Sorry. Normally I wouldn't down vote an answer like this, but since it had a lot of votes and is technically a little misleading in the security part. I chose to do so. If you still feel strongly about it I will remove. Check here: meta.stackexchange.com/questions/2451/… –  Greg Roberts Dec 15 '09 at 23:08
    
@Greg; I appreciate your comments. Given that this is a medical application or medical content, I focused a large part of my answer on the issues around privacy and security. I appreciate your answer and comments around the ideas of managing security within the application rather than filesystems, ACLs, AD, etc. I approached it with that set of assumptions, even though the poster did not. I'd only bring the suggestion that those pieces are mature and well tested, whereas MyApp may not get the same treatment. –  p.campbell Dec 15 '09 at 23:27

If you can use Sql Server 2008, have a look at this link

Saving and Retrieving File Using FileStream SQL Server 2008

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While it hasn't been decided yet, I think they're leaning towards MySQL, mostly due to cost. There will likely be at most 2 people accessing (read or write) the database simultaneously, with perhaps 5-10 computers connected to the network. –  Will Eddins Dec 7 '09 at 19:26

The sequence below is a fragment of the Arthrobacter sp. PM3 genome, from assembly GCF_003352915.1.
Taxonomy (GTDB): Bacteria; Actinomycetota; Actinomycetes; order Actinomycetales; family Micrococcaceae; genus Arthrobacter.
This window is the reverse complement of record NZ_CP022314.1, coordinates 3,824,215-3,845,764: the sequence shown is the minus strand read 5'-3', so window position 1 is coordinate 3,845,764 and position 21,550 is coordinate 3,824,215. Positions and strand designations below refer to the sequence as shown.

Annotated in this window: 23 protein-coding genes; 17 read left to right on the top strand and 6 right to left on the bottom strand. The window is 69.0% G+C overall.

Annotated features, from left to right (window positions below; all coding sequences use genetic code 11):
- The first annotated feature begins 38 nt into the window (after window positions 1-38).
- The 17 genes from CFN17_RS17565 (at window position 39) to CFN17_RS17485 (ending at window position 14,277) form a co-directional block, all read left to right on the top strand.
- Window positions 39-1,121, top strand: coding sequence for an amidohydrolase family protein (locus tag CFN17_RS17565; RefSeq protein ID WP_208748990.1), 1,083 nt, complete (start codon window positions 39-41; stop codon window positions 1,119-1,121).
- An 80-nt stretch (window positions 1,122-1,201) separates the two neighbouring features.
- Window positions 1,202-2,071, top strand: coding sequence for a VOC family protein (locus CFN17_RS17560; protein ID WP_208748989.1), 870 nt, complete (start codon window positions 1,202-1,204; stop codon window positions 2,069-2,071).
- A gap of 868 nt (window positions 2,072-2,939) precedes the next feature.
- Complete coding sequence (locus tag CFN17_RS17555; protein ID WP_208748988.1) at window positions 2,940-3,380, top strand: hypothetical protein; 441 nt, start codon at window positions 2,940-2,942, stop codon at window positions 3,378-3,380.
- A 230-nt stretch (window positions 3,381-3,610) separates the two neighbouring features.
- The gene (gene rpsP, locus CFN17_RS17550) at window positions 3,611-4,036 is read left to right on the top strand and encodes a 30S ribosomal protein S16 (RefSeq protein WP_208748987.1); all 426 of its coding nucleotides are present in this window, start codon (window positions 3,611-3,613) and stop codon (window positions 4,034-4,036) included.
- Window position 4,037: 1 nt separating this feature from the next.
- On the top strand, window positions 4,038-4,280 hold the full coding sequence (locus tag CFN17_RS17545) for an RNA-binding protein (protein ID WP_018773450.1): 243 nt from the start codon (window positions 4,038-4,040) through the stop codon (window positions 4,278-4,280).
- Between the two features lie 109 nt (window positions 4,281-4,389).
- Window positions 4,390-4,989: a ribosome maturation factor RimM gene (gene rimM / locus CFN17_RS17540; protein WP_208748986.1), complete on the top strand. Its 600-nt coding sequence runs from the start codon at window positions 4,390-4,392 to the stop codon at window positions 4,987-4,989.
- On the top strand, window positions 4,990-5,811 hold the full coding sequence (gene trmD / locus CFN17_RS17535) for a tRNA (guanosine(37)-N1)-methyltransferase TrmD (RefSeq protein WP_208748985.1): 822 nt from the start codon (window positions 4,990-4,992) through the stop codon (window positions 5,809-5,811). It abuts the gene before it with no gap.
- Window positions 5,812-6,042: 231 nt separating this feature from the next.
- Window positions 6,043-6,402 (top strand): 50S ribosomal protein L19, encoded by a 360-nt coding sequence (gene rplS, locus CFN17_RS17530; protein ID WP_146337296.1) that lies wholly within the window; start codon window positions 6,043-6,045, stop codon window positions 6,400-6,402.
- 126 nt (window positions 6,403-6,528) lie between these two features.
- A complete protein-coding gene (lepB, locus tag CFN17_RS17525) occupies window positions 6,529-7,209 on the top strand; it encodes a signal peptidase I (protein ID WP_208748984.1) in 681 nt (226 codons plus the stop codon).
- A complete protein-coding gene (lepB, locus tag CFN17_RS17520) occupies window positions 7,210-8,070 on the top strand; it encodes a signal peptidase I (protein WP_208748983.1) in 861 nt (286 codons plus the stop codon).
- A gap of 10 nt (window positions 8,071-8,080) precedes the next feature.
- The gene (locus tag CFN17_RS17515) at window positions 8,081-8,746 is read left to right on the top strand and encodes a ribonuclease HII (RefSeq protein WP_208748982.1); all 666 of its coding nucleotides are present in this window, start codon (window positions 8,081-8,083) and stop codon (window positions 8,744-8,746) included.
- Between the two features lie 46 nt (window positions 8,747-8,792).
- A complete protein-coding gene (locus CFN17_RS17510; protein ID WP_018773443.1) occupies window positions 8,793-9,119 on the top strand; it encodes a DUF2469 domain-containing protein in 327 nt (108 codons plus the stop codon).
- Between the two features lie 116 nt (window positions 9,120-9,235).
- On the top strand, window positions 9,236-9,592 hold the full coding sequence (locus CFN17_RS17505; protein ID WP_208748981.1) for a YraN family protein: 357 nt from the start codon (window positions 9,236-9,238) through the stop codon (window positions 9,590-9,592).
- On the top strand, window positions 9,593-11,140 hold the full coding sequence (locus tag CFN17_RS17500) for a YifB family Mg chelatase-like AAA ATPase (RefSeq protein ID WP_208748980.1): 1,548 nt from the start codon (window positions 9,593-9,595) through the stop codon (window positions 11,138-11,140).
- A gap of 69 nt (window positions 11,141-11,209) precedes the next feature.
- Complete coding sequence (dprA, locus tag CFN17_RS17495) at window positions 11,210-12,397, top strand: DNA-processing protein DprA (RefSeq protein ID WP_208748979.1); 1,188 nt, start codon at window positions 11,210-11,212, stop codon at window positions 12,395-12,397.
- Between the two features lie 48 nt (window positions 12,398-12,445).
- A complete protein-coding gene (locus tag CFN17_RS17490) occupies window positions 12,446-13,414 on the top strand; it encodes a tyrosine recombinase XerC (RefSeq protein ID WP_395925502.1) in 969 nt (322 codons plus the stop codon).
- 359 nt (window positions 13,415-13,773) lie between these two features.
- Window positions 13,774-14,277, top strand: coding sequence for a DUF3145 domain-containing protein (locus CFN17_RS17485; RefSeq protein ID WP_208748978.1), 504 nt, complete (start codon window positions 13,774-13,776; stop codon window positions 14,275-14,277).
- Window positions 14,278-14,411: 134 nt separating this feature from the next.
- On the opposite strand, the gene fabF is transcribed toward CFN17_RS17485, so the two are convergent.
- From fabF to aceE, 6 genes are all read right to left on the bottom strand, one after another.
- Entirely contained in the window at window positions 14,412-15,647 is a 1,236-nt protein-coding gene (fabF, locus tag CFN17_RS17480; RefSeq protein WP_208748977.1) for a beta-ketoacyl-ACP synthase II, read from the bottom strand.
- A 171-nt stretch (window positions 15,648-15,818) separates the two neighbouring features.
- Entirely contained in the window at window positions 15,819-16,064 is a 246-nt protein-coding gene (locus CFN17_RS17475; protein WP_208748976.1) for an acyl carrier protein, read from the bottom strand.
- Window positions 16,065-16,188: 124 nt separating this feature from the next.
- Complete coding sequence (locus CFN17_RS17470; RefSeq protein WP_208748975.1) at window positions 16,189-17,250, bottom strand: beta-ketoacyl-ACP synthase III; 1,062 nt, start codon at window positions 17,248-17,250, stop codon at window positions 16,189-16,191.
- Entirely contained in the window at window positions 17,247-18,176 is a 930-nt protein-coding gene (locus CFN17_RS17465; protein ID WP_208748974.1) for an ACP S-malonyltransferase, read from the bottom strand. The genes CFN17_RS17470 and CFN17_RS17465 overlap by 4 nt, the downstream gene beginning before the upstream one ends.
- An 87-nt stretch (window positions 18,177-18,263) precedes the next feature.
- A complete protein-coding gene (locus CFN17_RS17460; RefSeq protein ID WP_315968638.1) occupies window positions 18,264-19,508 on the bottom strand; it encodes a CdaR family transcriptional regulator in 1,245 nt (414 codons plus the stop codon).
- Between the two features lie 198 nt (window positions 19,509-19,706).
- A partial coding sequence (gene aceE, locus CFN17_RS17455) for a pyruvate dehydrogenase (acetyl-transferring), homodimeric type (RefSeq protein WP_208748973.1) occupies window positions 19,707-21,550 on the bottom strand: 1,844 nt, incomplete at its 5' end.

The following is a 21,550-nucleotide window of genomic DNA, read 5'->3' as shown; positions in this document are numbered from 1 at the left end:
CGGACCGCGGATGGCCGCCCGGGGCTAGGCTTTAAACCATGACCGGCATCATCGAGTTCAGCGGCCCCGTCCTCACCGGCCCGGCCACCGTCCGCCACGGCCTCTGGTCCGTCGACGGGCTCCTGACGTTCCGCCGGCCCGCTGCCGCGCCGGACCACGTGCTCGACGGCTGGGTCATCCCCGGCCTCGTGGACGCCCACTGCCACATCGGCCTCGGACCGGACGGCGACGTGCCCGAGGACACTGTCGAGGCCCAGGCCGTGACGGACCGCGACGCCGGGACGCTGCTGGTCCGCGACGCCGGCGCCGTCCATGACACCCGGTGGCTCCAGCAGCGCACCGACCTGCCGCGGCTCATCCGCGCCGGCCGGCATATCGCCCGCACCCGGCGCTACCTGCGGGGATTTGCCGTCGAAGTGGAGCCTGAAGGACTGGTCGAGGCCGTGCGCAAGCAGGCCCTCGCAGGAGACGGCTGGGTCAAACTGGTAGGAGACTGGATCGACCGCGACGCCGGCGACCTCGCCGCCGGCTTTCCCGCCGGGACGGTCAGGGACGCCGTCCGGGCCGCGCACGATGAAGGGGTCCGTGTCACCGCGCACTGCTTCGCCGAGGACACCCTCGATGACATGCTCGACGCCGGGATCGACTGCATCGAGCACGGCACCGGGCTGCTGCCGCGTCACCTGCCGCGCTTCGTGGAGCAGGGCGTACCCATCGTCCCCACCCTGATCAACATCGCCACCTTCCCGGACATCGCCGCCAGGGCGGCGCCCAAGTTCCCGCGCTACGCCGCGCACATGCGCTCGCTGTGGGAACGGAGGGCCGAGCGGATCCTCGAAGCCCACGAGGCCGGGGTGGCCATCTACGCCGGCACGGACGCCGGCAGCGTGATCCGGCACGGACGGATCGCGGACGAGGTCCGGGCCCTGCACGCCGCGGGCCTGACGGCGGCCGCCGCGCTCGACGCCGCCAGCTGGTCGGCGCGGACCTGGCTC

From an architecture perspective, you'll get the best performance by splitting the solution into two pieces: a database server, and an image server.

You would do this both in order to keep row sizes small, and also to separate your transactional environment from content. Relational databases in the vein of SQL Server and mysql will support big BLOBs but aren't optimized for them.

Most people equate "image server" to "web server" because they work on web applications and therefore have a de facto image repository (a directory on a local disk). However, this does not have to be the case. Images can be served from any location over any protocol.

You mentioned a C#/.NET platform and an intranet. Can we assume a Windows environment, possibly Active Directory?

If so, a plain vanilla file server could be your image server. Set up a file share, set read/create (but not modify/delete) permissions on it for all users of this app, store the UNC path somewhere in the database (so you don't have to redeploy the app if you decide to relocate it), and have your client application generate a unique, relative path using something reliable like a Guid.